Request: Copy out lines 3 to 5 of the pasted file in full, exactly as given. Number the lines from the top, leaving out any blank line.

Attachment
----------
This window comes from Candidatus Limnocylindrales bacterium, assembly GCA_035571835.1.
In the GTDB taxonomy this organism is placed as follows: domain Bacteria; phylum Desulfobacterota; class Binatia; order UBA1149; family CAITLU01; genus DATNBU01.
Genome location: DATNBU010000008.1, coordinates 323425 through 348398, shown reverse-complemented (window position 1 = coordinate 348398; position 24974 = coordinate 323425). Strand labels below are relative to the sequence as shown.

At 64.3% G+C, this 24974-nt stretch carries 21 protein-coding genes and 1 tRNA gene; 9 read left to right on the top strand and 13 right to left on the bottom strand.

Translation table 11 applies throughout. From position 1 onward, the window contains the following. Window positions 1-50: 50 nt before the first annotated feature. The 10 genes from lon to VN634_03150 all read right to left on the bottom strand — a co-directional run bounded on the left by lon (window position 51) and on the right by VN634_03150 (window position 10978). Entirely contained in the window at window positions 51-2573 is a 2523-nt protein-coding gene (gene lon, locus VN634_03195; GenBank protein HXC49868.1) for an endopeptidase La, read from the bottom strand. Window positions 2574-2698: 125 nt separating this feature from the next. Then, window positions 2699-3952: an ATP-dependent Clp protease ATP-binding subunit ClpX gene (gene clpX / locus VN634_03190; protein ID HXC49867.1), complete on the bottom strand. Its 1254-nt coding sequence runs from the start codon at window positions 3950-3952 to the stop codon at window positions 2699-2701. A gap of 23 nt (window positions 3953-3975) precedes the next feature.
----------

Genome location: DATNBU010000008.1, coordinates 323425 through 348398, shown reverse-complemented (window position 1 = coordinate 348398; position 24974 = coordinate 323425). Strand labels below are relative to the sequence as shown.

At 64.3% G+C, this 24974-nt stretch carries 21 protein-coding genes and 1 tRNA gene; 9 read left to right on the top strand and 13 right to left on the bottom strand.

Translation table 11 applies throughout. From position 1 onward, the window contains the following. Window positions 1-50: 50 nt before the first annotated feature. The 10 genes from lon to VN634_03150 all read right to left on the bottom strand — a co-directional run bounded on the left by lon (window position 51) and on the right by VN634_03150 (window position 10978). Entirely contained in the window at window positions 51-2573 is a 2523-nt protein-coding gene (gene lon, locus VN634_03195; GenBank protein HXC49868.1) for an endopeptidase La, read from the bottom strand. Window positions 2574-2698: 125 nt separating this feature from the next. Then, window positions 2699-3952: an ATP-dependent Clp protease ATP-binding subunit ClpX gene (gene clpX / locus VN634_03190; protein ID HXC49867.1), complete on the bottom strand. Its 1254-nt coding sequence runs from the start codon at window positions 3950-3952 to the stop codon at window positions 2699-2701. A gap of 23 nt (window positions 3953-3975) precedes the next feature.